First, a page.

The archipelago is made up of 10 Islands in the Atlantic Ocean, 500 kilometres off the West African coast. Sometimes referred to as the ‘African Caribbean’ due to their fantastic white sandy beaches and rainbow coloured houses, the relatively unknown islands have only recently become more of a main stream holiday destination.
The islands were originally discovered by the Portuguese in the 15th Century and, being ideally located for the Atlantic Slave trade, became prosperous over the following 300 hundred years. However, the end of the slave trade in the 19th Century led to economic decline until, finding a new role as a stopover for shipping and more recently tourism, they have recovered and won a reputation for achieving political and economic stability. The official language is Portuguese, but the majority of the population uses Creole as their national language.
Now a cultural melting pot of African, Brazilian and Portuguese influences, the Islands are a great option for anyone looking for year-round sunshine, miles and miles of unspoiled white sandy beaches and a low-key, laid-back vibe. Also less than a six hour flight from most European countries, there’s no jet lag to worry about either!
The Cape Verde weather is excellent for beach and mountain holidays and as they lie in the Trade Winds belt with its gentle Atlantic swell, they offer the perfect conditions for sailing, kite or windsurfing. The climate is tropical and dry with warm temperatures throughout the year, ranging from 24ºC to 30ºC, making them almost 10ºC warmer than the Canary Islands in the winter months.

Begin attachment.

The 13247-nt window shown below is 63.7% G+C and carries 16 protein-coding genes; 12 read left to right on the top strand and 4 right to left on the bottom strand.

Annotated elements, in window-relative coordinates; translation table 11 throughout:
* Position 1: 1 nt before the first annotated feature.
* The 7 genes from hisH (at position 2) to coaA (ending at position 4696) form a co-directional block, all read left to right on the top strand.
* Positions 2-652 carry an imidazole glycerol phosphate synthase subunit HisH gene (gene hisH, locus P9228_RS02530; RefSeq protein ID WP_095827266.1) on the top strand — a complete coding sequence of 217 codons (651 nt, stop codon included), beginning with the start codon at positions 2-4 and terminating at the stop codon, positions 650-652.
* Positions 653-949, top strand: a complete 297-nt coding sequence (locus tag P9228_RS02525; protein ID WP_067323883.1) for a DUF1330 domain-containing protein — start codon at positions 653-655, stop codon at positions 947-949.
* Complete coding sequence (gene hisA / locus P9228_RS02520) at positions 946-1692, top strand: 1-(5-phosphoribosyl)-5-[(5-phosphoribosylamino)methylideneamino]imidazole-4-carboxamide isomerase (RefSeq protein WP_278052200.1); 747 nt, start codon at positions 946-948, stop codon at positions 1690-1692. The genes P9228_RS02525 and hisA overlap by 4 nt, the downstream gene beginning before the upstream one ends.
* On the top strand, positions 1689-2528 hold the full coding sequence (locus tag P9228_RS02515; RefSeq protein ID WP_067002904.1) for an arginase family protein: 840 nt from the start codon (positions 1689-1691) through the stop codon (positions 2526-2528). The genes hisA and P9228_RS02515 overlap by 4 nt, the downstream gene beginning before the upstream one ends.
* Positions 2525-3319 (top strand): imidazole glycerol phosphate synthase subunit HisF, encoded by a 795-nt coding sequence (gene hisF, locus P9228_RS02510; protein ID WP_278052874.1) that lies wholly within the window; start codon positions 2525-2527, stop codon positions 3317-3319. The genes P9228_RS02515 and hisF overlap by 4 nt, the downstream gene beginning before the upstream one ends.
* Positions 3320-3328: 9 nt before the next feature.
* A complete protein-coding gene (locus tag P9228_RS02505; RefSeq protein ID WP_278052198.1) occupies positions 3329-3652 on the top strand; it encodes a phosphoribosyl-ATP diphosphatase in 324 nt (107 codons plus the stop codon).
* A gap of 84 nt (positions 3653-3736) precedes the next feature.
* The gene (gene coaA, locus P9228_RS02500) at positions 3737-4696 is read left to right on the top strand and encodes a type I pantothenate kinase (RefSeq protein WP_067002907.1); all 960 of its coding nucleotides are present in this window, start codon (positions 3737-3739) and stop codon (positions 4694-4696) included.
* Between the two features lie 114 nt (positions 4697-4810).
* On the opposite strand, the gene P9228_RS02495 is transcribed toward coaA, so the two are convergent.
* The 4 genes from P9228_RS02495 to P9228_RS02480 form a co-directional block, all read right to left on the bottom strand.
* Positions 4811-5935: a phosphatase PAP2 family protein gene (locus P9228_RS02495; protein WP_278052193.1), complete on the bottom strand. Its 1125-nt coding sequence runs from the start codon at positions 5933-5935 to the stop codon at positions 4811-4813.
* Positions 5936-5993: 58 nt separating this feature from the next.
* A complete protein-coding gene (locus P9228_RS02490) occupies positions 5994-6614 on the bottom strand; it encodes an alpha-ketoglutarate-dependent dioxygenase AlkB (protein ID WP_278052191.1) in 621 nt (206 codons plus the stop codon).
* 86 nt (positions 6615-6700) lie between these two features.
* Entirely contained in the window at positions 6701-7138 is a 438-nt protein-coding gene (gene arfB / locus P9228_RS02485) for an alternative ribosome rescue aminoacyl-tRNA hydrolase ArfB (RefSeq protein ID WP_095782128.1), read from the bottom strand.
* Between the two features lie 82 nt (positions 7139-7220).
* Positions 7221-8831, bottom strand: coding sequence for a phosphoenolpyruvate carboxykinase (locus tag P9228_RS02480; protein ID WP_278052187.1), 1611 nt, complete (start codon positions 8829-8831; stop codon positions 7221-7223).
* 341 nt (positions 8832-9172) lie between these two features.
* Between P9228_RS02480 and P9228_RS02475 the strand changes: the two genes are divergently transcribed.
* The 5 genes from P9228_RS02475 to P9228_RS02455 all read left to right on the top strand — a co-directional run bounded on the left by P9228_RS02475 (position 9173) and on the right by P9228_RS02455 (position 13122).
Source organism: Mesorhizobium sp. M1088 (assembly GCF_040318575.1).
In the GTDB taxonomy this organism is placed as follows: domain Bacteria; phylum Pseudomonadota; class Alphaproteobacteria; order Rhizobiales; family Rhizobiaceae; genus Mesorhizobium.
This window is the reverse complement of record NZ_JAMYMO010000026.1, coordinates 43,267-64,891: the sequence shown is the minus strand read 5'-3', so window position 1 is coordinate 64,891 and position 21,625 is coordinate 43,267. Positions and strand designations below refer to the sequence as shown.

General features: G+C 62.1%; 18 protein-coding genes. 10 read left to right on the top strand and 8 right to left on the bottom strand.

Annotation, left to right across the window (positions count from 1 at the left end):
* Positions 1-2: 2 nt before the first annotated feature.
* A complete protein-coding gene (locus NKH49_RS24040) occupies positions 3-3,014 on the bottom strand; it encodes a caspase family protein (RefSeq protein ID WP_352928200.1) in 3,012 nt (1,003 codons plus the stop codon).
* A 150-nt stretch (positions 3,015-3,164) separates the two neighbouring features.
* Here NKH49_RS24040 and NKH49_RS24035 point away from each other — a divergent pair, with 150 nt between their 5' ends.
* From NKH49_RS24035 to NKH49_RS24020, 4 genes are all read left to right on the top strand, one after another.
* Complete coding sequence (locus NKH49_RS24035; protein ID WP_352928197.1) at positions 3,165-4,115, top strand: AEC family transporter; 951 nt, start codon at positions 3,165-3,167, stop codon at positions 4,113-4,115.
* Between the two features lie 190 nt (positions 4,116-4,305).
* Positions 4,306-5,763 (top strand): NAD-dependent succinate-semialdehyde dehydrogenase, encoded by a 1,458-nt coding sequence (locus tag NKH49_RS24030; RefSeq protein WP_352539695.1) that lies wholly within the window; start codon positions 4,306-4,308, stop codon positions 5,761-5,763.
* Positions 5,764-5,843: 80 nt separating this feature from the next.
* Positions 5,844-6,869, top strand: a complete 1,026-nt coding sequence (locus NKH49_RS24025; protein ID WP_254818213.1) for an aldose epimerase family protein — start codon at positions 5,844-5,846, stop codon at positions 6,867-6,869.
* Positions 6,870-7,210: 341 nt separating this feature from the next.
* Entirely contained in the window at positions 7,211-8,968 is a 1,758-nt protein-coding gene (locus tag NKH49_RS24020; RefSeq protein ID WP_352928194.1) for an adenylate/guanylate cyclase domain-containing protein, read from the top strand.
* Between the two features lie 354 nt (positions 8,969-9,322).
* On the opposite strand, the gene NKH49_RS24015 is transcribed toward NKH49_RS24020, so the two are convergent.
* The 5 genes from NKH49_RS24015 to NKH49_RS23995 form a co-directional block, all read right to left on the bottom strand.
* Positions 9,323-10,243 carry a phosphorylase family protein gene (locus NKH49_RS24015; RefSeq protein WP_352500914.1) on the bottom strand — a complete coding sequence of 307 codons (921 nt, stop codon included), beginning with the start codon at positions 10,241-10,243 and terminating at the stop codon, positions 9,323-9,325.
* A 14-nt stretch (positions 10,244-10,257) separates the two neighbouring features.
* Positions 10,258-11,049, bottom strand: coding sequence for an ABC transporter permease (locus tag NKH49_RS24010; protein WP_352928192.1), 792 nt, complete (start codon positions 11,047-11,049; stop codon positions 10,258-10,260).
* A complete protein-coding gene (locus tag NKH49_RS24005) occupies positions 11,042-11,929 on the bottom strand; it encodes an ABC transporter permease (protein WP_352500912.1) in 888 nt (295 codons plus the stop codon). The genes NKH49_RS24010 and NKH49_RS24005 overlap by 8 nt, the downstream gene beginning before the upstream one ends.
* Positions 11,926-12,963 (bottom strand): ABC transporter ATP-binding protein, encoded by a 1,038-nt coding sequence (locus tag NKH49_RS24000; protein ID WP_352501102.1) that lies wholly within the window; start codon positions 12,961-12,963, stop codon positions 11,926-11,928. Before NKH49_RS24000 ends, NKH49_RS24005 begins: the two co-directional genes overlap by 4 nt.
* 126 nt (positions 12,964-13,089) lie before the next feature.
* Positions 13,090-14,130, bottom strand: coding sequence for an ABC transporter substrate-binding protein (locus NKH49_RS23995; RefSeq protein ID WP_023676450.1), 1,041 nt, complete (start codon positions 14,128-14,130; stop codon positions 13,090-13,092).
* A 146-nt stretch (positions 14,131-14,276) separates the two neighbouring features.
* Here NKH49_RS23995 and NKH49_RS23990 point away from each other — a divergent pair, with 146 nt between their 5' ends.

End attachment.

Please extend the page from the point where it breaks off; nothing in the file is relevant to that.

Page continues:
There are two main seasons; the rainy season from August to October, when sudden but spectacular rainstorms can punctuate the hot sun, and the dry season from December to June when the trade winds blow with more intensity. However, Sal, Boa Vista and Sao Vincente islands receive almost no rain, while on some of the higher peaks on Santo Antao and Fogo there can be up to 2 meters of rainfall a year, making them lush and green.
Sal is the most popular island in terms of tourism and with its deserts and dry valleys it is known for its lunar- like landscape. It is called the ‘Sunniest Island’ as it is pretty flat, so there are no hills for clouds to gather around. For many years the island was a centre for salt mining – hence its name Sal, meaning Salt. Now the strong wind that blows from November to June makes it a mecca for surfers. The southern pastel coloured town of Santa Maria is an ideal holiday destination with its long, wide beaches, water sports, traditional restaurants, surf shops, and a pretty square with al fresco cafes. Live music plays a huge part in Cape Verdean culture and is often performed live in various bars in Santa Maria during the evening.
Closest to the African mainland, Boa Vista is not only renowned for its stunning beaches but its marine life too. Mass tourism has not yet come to Boa Vista so the island offers a truly authentic experience, but with its 55 kilometres of golden beaches it is seriously attractive destination. Like Sal, it also has a desert landscape, but here the larger island also has a few mountain ranges and also offers excellent conditions for water sports.